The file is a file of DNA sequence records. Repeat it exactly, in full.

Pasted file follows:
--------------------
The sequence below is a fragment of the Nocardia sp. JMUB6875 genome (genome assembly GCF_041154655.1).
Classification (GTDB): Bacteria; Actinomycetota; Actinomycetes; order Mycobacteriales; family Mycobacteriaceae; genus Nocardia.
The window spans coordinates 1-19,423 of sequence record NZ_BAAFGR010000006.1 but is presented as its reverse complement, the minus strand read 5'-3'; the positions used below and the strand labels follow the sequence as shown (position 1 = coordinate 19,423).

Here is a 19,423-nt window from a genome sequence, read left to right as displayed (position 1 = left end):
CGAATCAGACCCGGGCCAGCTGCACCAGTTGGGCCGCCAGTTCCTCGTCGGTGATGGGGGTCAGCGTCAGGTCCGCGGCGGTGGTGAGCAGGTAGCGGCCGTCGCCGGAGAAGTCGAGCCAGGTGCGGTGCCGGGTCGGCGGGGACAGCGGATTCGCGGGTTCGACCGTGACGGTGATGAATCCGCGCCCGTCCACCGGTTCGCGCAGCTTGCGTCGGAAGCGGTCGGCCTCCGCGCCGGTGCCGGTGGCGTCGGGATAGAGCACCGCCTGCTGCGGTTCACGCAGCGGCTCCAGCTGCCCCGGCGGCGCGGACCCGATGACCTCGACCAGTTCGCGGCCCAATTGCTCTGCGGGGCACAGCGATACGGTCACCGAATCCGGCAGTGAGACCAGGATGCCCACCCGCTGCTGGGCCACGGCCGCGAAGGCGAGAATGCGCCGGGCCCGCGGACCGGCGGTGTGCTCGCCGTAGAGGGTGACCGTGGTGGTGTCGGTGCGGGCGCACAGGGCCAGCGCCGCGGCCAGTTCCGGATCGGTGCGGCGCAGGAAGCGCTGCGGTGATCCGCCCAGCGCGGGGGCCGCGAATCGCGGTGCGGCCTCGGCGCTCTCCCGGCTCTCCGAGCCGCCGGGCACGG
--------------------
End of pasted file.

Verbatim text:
The sequence below is a fragment of the Nocardia sp. JMUB6875 genome (genome assembly GCF_041154655.1).
Classification (GTDB): Bacteria; Actinomycetota; Actinomycetes; order Mycobacteriales; family Mycobacteriaceae; genus Nocardia.
The window spans coordinates 1-19,423 of sequence record NZ_BAAFGR010000006.1 but is presented as its reverse complement, the minus strand read 5'-3'; the positions used below and the strand labels follow the sequence as shown (position 1 = coordinate 19,423).

Here is a 19,423-nt window from a genome sequence, read left to right as displayed (position 1 = left end):
CGAATCAGACCCGGGCCAGCTGCACCAGTTGGGCCGCCAGTTCCTCGTCGGTGATGGGGGTCAGCGTCAGGTCCGCGGCGGTGGTGAGCAGGTAGCGGCCGTCGCCGGAGAAGTCGAGCCAGGTGCGGTGCCGGGTCGGCGGGGACAGCGGATTCGCGGGTTCGACCGTGACGGTGATGAATCCGCGCCCGTCCACCGGTTCGCGCAGCTTGCGTCGGAAGCGGTCGGCCTCCGCGCCGGTGCCGGTGGCGTCGGGATAGAGCACCGCCTGCTGCGGTTCACGCAGCGGCTCCAGCTGCCCCGGCGGCGCGGACCCGATGACCTCGACCAGTTCGCGGCCCAATTGCTCTGCGGGGCACAGCGATACGGTCACCGAATCCGGCAGTGAGACCAGGATGCCCACCCGCTGCTGGGCCACGGCCGCGAAGGCGAGAATGCGCCGGGCCCGCGGACCGGCGGTGTGCTCGCCGTAGAGGGTGACCGTGGTGGTGTCGGTGCGGGCGCACAGGGCCAGCGCCGCGGCCAGTTCCGGATCGGTGCGGCGCAGGAAGCGCTGCGGTGATCCGCCCAGCGCGGGGGCCGCGAATCGCGGTGCGGCCTCGGCGCTCTCCCGGCTCTCCGAGCCGCCGGGCACGG